Monday, 11:30 A.M.
Summer is FAR from done. Feast your eyes on Sunday's highs:
That's a lot of places from the Mississippi Valley to the eastern Rockies, and from the southern Plains to the Canadian border that hot 90 or better on Sunday, with a few places reaching the century mark. This ridge isn't going anywhere, and it is slowly but surely drying out the atmosphere across the central and southern Plains to the Tennessee Valley and much of the South. In fact, the 12z Aug. 26 NAM total precipitation forecast through Thursday shows a large area of the country devoid of any kind of precipitation:
The middle of the country will simply bake all week long, and that includes the Mississippi Valley and adjacent areas of the western Ohio and Tennessee valleys. As the week wears on, it will get progressively hotter, with 100-degree readings likely to be seen in parts of the interior South and southern Plains by Wednesday or Thursday. They won't be widespread, mind you, but they will show up.
The heat will try to expand into the East, but with far less success, at least initially. The position of the upper-level ridge, and its structure, simply won't allow it to come bodily eastward. Here's the latest NAM 500 mb forecast for tomorrow evening:
Thunderstorms forming at the apex of that ridge will head downstream, and that means following the upper-level flow southeastward. One round has moved out of the Lakes into the Northeast overnight. Another is now in northern Wisconsin and northern Michigan, though its clearly weakening. Still another will develop in the next 24 hours and head southeastward, all of which will have the effect of cutting the heat off at the past for several days.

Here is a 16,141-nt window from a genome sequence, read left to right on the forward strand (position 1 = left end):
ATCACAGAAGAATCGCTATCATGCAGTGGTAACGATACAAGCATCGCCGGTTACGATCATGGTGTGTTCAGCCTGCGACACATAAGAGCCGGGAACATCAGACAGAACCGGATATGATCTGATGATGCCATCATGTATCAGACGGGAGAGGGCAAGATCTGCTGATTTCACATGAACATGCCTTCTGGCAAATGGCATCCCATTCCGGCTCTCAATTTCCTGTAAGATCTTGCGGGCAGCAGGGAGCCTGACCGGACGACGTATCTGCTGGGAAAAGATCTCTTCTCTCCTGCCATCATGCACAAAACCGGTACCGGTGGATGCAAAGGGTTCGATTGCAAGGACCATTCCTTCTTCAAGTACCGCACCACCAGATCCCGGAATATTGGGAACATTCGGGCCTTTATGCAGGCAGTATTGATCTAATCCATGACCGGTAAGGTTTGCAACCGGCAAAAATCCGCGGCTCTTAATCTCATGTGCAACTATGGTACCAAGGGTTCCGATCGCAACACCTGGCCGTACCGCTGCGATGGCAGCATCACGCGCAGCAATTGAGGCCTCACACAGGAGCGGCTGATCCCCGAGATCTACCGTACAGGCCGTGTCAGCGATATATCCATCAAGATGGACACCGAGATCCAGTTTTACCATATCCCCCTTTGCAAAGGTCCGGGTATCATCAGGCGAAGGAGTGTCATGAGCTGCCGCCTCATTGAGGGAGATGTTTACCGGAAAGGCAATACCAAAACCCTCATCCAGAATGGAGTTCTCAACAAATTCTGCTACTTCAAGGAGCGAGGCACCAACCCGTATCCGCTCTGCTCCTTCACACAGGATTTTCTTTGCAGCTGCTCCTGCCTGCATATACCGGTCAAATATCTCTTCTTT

Eventually, though, the upper-level flow will flatten over the weekend, and SOME of that heat will be allow to come farther downstream. What remains to be seen is how much of it can survive over the Appalachians into the East later in the Labor Day weekend, and what role thunderstorms may play, if any, in keeping it from getting to the 90s.
Several storms are going to be tracking across the country between now and the end of next week, with still some snow potential with at least two of the storms.
Storms will cross the country between now and Christmas, but the chances of a White Christmas are fading for many places in the East with time.
Two storms still have the potential to bring a white Christmas to areas that are currently snowless from the northern Plains and Midwest to the Northeast.
Two storms will track across the country between now and Christmas that could deliver parts of the country snow in time for a white Christmas.
Heavy rain is pounding California today, with flooding and mudslides. The storm in New England continues spreading snow across Upstate New York and parts of Pennsylvania.
A powerful storm over southeastern New England will continue impacting the Northeast into the weekend, while a series of storms are poised to bring heavy to California.